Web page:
1967 was the year in which Yoko Ono first hit the headlines in Britain with her re-make of Film No.4, more commonly known as "Bottoms", which was produced by her then husband Tony Cox. Yoko had asked 364 people associated with the swinging London scene to expose their backsides for the camera.
John and Yoko's
John and Yoko's film partnership began as spring became summer in 1968, shooting two films in a single afternoon in the garden of John's house 'Kenwood' in Weybridge.
The first film opens with a series of white caption cards with black lettering; "FILM NO.5 by YOKO ONO", "STARRING JOHN LENNON", "Camera: WILLIAM WAREING Sound: JOHN LENNON Light: GARDEN", "MUSIC by JOHN LENNON Instruction: bring your own instrument.", "PRODUCED by APPLE FILMS". What follows is a super slow motion 52 minute portrait of John's face in varying states of expression. A special high-speed camera had been used to film John sticking out his tongue, wiggling his eyebrows and breaking out into fleeting smiles as it captured 20,000 frames per minute, the soundtrack was provided by the background noise in Weybridge. Yoko had initially considered making Number 5 four hours long, but this was considered impractical. Even at just under 1 hour's length, it was considered overlong by most members of the audience at the film's screening at the 1968 Chicago Film Festival and after thirty minutes, more than half the audience had left the cinema. Film no.5 has since become better known as Smile.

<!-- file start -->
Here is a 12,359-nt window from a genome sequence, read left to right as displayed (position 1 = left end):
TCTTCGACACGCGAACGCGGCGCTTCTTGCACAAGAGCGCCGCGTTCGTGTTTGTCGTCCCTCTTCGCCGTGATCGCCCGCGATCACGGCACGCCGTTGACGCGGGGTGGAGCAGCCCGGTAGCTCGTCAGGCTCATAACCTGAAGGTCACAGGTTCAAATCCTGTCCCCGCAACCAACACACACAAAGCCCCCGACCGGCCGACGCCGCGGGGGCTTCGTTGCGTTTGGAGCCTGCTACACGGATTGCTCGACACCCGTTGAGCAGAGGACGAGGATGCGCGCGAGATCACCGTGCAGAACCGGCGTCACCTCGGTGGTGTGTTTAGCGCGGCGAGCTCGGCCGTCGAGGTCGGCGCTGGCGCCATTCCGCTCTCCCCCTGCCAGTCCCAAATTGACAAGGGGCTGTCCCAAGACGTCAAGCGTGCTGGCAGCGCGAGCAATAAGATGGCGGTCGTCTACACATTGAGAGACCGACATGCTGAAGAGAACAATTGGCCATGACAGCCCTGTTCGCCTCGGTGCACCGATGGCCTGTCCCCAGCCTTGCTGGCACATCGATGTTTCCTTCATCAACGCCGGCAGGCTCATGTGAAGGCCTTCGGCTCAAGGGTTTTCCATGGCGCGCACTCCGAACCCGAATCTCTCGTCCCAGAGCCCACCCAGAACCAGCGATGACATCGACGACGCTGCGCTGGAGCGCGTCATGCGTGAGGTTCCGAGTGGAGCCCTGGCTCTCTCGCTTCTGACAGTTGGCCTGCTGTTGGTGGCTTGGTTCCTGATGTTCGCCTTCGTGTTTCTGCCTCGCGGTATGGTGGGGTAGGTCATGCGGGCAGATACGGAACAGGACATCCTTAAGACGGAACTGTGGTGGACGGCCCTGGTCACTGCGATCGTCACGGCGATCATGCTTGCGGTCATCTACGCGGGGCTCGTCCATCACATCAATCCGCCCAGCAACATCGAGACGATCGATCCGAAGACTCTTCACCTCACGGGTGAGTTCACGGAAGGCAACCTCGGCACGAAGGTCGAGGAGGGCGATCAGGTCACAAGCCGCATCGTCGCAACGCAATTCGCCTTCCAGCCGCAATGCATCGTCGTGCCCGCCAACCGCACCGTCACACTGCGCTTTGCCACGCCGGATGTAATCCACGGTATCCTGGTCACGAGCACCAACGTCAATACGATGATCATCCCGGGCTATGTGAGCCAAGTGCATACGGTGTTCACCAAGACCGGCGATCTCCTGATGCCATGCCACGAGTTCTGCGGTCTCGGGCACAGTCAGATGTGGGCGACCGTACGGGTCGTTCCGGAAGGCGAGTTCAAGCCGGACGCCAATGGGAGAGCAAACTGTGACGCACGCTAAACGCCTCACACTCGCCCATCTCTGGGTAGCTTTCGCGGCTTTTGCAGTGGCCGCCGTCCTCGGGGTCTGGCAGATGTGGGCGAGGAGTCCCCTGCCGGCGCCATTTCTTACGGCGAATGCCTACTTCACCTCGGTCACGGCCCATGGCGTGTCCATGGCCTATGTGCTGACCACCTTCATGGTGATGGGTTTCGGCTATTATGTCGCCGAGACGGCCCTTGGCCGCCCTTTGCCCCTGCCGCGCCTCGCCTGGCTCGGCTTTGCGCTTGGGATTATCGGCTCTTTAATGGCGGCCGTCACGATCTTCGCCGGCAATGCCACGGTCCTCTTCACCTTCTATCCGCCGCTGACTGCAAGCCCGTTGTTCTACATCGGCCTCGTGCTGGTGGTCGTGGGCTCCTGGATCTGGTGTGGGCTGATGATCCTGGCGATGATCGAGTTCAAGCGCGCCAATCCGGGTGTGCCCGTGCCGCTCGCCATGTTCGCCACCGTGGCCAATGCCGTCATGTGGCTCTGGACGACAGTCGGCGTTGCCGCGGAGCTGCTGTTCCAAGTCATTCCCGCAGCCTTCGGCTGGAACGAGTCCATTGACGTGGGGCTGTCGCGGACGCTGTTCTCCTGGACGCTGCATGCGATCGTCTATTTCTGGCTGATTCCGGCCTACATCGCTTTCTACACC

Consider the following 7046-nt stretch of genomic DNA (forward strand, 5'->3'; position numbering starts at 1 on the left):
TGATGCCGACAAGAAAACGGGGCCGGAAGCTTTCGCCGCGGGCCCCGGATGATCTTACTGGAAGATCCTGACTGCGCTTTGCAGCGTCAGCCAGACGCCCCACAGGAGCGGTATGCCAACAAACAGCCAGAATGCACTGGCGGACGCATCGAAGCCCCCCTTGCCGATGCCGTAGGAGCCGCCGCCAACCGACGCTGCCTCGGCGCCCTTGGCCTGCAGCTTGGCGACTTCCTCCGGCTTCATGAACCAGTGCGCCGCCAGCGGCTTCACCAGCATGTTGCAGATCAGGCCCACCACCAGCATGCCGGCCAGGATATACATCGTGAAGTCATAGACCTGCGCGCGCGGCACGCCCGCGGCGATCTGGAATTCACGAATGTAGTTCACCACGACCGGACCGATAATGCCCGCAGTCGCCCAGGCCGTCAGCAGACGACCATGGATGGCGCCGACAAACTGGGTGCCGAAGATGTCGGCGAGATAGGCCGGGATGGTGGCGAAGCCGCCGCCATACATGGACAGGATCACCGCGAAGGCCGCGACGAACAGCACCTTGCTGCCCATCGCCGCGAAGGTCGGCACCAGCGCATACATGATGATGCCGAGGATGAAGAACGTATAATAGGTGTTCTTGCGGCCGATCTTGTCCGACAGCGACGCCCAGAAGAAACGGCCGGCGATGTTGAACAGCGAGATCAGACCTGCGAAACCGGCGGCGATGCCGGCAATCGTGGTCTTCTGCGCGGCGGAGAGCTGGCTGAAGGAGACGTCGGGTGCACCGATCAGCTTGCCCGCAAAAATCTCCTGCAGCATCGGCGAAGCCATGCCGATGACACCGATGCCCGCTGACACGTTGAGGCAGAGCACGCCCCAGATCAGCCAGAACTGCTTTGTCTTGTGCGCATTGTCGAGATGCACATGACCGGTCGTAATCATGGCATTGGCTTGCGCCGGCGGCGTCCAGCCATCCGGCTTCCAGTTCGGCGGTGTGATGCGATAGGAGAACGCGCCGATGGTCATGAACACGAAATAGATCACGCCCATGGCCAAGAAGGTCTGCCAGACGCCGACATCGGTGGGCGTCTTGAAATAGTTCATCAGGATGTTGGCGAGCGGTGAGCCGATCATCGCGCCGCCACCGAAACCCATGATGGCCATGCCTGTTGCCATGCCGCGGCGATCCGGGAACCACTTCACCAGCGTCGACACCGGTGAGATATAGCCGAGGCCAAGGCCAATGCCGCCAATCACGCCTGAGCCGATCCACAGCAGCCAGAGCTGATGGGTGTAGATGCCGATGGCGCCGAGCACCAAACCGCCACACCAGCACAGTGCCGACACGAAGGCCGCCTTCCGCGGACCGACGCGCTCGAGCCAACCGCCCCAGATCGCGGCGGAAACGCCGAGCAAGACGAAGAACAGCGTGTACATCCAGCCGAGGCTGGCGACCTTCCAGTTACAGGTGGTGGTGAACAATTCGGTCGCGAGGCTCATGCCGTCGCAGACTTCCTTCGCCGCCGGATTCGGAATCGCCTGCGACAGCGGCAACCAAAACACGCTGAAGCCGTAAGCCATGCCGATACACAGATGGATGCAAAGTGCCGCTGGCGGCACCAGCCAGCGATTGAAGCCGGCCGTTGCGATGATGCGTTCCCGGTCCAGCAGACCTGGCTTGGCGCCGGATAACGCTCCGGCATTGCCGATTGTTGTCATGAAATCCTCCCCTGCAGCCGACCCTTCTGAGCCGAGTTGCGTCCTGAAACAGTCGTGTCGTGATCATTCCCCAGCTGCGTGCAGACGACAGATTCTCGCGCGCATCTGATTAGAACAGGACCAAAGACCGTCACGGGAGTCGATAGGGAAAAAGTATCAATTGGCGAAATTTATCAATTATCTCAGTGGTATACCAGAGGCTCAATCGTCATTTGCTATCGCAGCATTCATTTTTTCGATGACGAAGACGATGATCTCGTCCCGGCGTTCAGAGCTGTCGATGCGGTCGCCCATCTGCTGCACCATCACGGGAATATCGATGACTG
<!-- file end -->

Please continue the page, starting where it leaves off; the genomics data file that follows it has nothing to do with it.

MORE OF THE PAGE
The second John & Yoko collaboration again opens with a series of caption cards spelling out "TWO VIRGINS by JOHN LENNON and YOKO ONO", "STARRING JOHN LENNON and YOKO ONO", "CAMERA: WILLIAM WAREING", "MUSIC by JOHN LENNON and YOKO ONO" and finally "PRODUCED by APPLE FILMS". Super slow-motion was again employed, this time to reveal John and Yoko's faces fusing and then separating before the action switches to the couple kissing and embracing. John & Yoko's album of the same name provided the soundtrack. Some other footage of John walking around a swimming pool and playing guitar also appears to have been shot on the same day.
You Are Here